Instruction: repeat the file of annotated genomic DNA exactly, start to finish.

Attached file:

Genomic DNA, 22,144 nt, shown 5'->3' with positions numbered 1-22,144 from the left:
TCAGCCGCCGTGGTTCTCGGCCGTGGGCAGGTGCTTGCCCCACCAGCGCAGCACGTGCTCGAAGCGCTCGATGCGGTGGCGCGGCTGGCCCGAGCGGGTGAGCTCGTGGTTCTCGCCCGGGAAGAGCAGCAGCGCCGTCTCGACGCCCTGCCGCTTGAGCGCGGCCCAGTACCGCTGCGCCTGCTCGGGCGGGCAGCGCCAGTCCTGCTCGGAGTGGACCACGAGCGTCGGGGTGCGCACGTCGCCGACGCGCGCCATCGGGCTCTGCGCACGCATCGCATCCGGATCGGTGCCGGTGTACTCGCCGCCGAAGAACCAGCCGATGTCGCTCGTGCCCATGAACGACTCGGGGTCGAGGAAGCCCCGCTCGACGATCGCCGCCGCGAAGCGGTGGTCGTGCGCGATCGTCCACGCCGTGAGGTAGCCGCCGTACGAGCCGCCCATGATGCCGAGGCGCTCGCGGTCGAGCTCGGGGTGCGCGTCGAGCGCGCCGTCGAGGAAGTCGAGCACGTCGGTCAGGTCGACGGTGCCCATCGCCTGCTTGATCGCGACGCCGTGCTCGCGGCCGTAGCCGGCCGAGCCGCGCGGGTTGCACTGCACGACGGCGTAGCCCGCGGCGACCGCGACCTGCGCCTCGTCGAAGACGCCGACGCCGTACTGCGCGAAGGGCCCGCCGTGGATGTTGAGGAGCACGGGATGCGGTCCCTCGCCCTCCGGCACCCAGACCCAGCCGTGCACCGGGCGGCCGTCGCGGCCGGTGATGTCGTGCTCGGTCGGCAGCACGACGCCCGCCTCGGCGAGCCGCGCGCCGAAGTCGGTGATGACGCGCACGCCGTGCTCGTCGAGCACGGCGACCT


Genomic DNA, 22,144 nt, shown 5'->3' with positions numbered 1-22,144 from the left:
TCAGCCGCCGTGGTTCTCGGCCGTGGGCAGGTGCTTGCCCCACCAGCGCAGCACGTGCTCGAAGCGCTCGATGCGGTGGCGCGGCTGGCCCGAGCGGGTGAGCTCGTGGTTCTCGCCCGGGAAGAGCAGCAGCGCCGTCTCGACGCCCTGCCGCTTGAGCGCGGCCCAGTACCGCTGCGCCTGCTCGGGCGGGCAGCGCCAGTCCTGCTCGGAGTGGACCACGAGCGTCGGGGTGCGCACGTCGCCGACGCGCGCCATCGGGCTCTGCGCACGCATCGCATCCGGATCGGTGCCGGTGTACTCGCCGCCGAAGAACCAGCCGATGTCGCTCGTGCCCATGAACGACTCGGGGTCGAGGAAGCCCCGCTCGACGATCGCCGCCGCGAAGCGGTGGTCGTGCGCGATCGTCCACGCCGTGAGGTAGCCGCCGTACGAGCCGCCCATGATGCCGAGGCGCTCGCGGTCGAGCTCGGGGTGCGCGTCGAGCGCGCCGTCGAGGAAGTCGAGCACGTCGGTCAGGTCGACGGTGCCCATCGCCTGCTTGATCGCGACGCCGTGCTCGCGGCCGTAGCCGGCCGAGCCGCGCGGGTTGCACTGCACGACGGCGTAGCCCGCGGCGACCGCGACCTGCGCCTCGTCGAAGACGCCGACGCCGTACTGCGCGAAGGGCCCGCCGTGGATGTTGAGGAGCACGGGATGCGGTCCCTCGCCCTCCGGCACCCAGACCCAGCCGTGCACCGGGCGGCCGTCGCGGCCGGTGATGTCGTGCTCGGTCGGCAGCACGACGCCCGCCTCGGCGAGCCGCGCGCCGAAGTCGGTGATGACGCGCACGCCGTGCTCGTCGAGCACGGCGACCT